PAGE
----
I’ve been in the US for a few months now, and have been having an amazing time. The places I’ve seen, the people I’ve met, and the experiences I’ve had have been nothing short of wonderful. At the same time, it is sometimes very difficult to avoid being homesick, especially this week, when we are a mere hours away from the beginning of Ramadan.
This year, Ramadan will be testing me in new ways, and for the past few days I have found myself reflecting on what it will be like without my family, and without the sounds of the Maghreb Athan going off not so concurrently around Amman. Rather than being overcome with a complete feeling of loneliness, I find myself being extremely thankful for the new community I now see myself as being a part of. Many of my friends know that Ramadan is a very family-oriented month, and have even offered to try fasting with me (albeit mostly as a weight-loss strategy).
I’ve always been a fan of the month of Ramadan, and the idea behind it. Other than having a spiritual focus, to me, the very essence of Ramadan calls upon those fasting to count their blessings, and to realize how many things we take for granted. Going hungry and thirsty, even for a day helps us understand the plight of the poor and hungry, and we become more compassionate towards them, and understand, to some extent, the suffering they must endure on a daily basis. It is those things that make us remember God.
In a rare somewhat serious conversation I was having with one of my craziest friends Benjamin a few days ago, he pointed out something interesting to me. Ben began explaining that the idea of “fasting for worship” is shared in both Judaism and Christianity as well, and how he hopes that one day it is these commonalities that help us overcome ongoing issues, faced here in the US, and home in the Middle East. Excellent point Ben!
So yes, Ramadan is going to be different this year. I will miss waking up before dawn and sleep walking to the kitchen with the rest of my family to have suhoor. I will miss resisting the smell of mama’s wonderful cooking, but am looking forward to the challenge of resisting the smell of delicious pizza coming from next door. I will miss watching the Ramadan hit show on MBC, but am happy to say that this year the Olympic games will be filling in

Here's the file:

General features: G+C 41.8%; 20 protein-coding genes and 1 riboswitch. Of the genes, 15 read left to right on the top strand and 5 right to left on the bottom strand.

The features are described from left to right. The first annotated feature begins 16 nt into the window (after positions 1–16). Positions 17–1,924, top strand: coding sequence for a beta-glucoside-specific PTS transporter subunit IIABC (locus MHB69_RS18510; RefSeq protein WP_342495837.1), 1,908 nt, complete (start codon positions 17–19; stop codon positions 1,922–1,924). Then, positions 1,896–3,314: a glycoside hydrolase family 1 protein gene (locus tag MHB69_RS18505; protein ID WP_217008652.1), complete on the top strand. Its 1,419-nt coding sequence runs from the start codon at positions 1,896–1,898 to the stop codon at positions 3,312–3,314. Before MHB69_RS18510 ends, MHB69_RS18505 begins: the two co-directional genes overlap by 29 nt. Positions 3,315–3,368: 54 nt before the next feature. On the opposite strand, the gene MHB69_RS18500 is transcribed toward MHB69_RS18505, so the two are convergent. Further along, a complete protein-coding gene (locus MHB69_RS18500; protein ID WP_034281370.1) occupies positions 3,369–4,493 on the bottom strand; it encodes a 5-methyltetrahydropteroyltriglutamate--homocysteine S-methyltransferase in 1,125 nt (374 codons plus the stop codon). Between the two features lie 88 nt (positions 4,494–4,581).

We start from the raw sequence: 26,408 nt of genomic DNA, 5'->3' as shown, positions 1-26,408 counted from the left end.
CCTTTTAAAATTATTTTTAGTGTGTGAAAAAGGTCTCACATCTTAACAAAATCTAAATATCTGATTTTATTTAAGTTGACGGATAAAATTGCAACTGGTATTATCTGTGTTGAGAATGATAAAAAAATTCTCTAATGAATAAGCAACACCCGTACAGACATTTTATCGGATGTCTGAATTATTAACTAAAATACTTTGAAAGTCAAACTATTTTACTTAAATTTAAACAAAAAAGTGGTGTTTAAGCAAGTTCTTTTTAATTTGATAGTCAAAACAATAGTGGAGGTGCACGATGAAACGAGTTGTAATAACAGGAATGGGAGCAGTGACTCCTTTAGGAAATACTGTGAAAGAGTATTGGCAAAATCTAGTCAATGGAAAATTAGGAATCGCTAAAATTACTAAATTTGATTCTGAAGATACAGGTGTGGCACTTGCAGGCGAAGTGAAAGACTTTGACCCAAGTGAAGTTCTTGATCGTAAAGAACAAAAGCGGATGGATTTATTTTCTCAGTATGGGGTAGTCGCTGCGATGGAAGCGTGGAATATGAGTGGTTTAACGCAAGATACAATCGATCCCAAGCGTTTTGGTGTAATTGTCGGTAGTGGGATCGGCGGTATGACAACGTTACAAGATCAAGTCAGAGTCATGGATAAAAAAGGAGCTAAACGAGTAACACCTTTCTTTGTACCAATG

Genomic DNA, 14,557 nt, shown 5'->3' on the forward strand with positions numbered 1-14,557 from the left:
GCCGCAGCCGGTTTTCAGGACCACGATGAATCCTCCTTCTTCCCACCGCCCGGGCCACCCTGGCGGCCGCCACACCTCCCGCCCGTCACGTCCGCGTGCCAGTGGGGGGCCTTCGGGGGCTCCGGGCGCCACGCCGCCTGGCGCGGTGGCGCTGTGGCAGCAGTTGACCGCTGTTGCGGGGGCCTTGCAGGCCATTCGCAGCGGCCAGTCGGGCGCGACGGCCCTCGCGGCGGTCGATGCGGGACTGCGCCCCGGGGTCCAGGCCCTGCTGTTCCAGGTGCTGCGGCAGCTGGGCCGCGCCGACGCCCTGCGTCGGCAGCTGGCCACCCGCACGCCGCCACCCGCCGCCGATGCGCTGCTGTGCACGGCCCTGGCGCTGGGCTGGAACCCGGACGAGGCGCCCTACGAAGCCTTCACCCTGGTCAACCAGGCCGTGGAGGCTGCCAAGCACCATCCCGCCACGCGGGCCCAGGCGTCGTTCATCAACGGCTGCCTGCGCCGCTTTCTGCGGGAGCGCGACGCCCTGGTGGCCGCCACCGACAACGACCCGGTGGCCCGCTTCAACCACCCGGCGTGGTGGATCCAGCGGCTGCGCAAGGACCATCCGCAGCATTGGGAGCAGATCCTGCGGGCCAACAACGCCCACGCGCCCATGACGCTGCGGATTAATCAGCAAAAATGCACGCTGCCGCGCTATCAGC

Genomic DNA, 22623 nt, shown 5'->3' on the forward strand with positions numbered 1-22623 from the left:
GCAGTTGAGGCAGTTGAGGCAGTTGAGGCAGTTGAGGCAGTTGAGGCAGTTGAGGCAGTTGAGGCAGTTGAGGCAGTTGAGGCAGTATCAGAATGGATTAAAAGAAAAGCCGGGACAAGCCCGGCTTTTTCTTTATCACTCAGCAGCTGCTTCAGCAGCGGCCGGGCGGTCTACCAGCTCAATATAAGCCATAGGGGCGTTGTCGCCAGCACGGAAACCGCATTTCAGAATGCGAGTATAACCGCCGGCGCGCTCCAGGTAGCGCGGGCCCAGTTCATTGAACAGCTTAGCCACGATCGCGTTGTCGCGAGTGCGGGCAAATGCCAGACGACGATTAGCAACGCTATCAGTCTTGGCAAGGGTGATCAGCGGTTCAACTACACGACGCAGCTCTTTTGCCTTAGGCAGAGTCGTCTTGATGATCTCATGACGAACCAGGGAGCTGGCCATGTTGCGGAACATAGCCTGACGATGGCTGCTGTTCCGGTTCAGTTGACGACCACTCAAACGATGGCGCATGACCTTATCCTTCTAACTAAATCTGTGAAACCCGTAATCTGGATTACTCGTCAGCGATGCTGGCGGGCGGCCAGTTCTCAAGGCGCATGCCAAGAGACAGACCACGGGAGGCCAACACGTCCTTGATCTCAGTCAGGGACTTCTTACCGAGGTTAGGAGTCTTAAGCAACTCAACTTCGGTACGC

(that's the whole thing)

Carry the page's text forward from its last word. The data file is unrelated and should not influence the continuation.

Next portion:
Happy Ramadan to all! May this month bring us closer together.
I will leave you with one of my family’s favorite nokat (jokes), which is catered more towards Muslims. I attempted to translate it, but let me know if you need me to explain it further. This joke will guarantee you some laughs at the Iftar table.
Until next time..
طلاب عندهم إمتحان حفظ بعض من ايات القران. دخل عليهم المدرس زعلان
سأل الطالب الأول شو اسمك؟ حكى يوسف. اللو المدرس سمع سورة يوسف
سأل الطالب الثاني شو اسمك؟ حكى يونس. اللو المدرس سمع سورة يونس
!اجا عل ثالث سألو أو إنت شو اسمك؟ جاوب الطالب بشطارة أنا إسمي عمران، بس بدلعوني كوثر
An angry religion teacher walks into his classroom one morning and decides to test his students.
Teacher: What’s your name?
Student 1: Yousef
Teacher: Recite Suret Yousef from the Quran.
And he does.
The teacher points to another student, and again asks for his name.
Student 2: My name is Yunis.
As expected, the teacher asks Yunis to recite Suret Yunis from the Quran.
The teacher points to a third student, and asks for his name. Student3 cleverly responds:
My name is Imran, but all of my friends call me Kawthar!!